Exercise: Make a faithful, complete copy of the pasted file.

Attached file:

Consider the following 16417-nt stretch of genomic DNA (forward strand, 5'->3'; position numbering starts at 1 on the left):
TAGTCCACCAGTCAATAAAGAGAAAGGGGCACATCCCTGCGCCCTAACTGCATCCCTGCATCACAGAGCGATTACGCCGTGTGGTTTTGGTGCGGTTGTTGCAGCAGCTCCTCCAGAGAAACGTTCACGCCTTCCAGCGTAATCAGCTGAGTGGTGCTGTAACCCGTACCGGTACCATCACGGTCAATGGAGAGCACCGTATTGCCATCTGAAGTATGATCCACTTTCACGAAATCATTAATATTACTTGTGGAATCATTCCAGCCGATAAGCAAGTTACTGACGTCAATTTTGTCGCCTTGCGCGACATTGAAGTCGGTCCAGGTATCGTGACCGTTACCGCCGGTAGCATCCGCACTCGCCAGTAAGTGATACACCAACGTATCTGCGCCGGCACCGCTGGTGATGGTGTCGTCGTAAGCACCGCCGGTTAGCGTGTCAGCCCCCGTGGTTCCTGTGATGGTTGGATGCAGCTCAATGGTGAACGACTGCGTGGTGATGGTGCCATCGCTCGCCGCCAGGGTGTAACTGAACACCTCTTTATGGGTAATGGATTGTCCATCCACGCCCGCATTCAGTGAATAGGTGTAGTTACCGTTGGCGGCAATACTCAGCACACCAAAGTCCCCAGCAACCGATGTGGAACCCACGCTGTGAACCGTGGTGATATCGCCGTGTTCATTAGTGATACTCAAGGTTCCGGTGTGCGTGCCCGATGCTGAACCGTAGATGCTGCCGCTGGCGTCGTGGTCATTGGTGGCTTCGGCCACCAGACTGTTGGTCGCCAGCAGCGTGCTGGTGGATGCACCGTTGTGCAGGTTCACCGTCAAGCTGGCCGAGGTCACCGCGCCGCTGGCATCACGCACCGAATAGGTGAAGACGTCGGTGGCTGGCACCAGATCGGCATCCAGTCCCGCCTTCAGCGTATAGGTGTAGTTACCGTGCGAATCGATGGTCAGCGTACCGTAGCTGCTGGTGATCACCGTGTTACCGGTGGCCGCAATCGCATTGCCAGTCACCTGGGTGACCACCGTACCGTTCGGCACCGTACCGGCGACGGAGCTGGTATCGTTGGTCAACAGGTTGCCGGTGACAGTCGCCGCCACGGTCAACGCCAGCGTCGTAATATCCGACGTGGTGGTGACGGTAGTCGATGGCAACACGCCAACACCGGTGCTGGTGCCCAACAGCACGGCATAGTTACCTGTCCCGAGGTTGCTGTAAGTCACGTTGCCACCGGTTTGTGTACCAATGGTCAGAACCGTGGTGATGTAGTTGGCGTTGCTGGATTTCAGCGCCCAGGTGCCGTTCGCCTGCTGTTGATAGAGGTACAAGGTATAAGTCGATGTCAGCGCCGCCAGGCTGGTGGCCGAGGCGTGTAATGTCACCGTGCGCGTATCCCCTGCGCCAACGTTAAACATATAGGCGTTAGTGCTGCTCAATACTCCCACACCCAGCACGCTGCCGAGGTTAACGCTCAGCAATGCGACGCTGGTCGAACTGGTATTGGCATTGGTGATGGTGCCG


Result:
Consider the following 16417-nt stretch of genomic DNA (forward strand, 5'->3'; position numbering starts at 1 on the left):
TAGTCCACCAGTCAATAAAGAGAAAGGGGCACATCCCTGCGCCCTAACTGCATCCCTGCATCACAGAGCGATTACGCCGTGTGGTTTTGGTGCGGTTGTTGCAGCAGCTCCTCCAGAGAAACGTTCACGCCTTCCAGCGTAATCAGCTGAGTGGTGCTGTAACCCGTACCGGTACCATCACGGTCAATGGAGAGCACCGTATTGCCATCTGAAGTATGATCCACTTTCACGAAATCATTAATATTACTTGTGGAATCATTCCAGCCGATAAGCAAGTTACTGACGTCAATTTTGTCGCCTTGCGCGACATTGAAGTCGGTCCAGGTATCGTGACCGTTACCGCCGGTAGCATCCGCACTCGCCAGTAAGTGATACACCAACGTATCTGCGCCGGCACCGCTGGTGATGGTGTCGTCGTAAGCACCGCCGGTTAGCGTGTCAGCCCCCGTGGTTCCTGTGATGGTTGGATGCAGCTCAATGGTGAACGACTGCGTGGTGATGGTGCCATCGCTCGCCGCCAGGGTGTAACTGAACACCTCTTTATGGGTAATGGATTGTCCATCCACGCCCGCATTCAGTGAATAGGTGTAGTTACCGTTGGCGGCAATACTCAGCACACCAAAGTCCCCAGCAACCGATGTGGAACCCACGCTGTGAACCGTGGTGATATCGCCGTGTTCATTAGTGATACTCAAGGTTCCGGTGTGCGTGCCCGATGCTGAACCGTAGATGCTGCCGCTGGCGTCGTGGTCATTGGTGGCTTCGGCCACCAGACTGTTGGTCGCCAGCAGCGTGCTGGTGGATGCACCGTTGTGCAGGTTCACCGTCAAGCTGGCCGAGGTCACCGCGCCGCTGGCATCACGCACCGAATAGGTGAAGACGTCGGTGGCTGGCACCAGATCGGCATCCAGTCCCGCCTTCAGCGTATAGGTGTAGTTACCGTGCGAATCGATGGTCAGCGTACCGTAGCTGCTGGTGATCACCGTGTTACCGGTGGCCGCAATCGCATTGCCAGTCACCTGGGTGACCACCGTACCGTTCGGCACCGTACCGGCGACGGAGCTGGTATCGTTGGTCAACAGGTTGCCGGTGACAGTCGCCGCCACGGTCAACGCCAGCGTCGTAATATCCGACGTGGTGGTGACGGTAGTCGATGGCAACACGCCAACACCGGTGCTGGTGCCCAACAGCACGGCATAGTTACCTGTCCCGAGGTTGCTGTAAGTCACGTTGCCACCGGTTTGTGTACCAATGGTCAGAACCGTGGTGATGTAGTTGGCGTTGCTGGATTTCAGCGCCCAGGTGCCGTTCGCCTGCTGTTGATAGAGGTACAAGGTATAAGTCGATGTCAGCGCCGCCAGGCTGGTGGCCGAGGCGTGTAATGTCACCGTGCGCGTATCCCCTGCGCCAACGTTAAACATATAGGCGTTAGTGCTGCTCAATACTCCCACACCCAGCACGCTGCCGAGGTTAACGCTCAGCAATGCGACGCTGGTCGAACTGGTATTGGCATTGGTGATGGTGCCG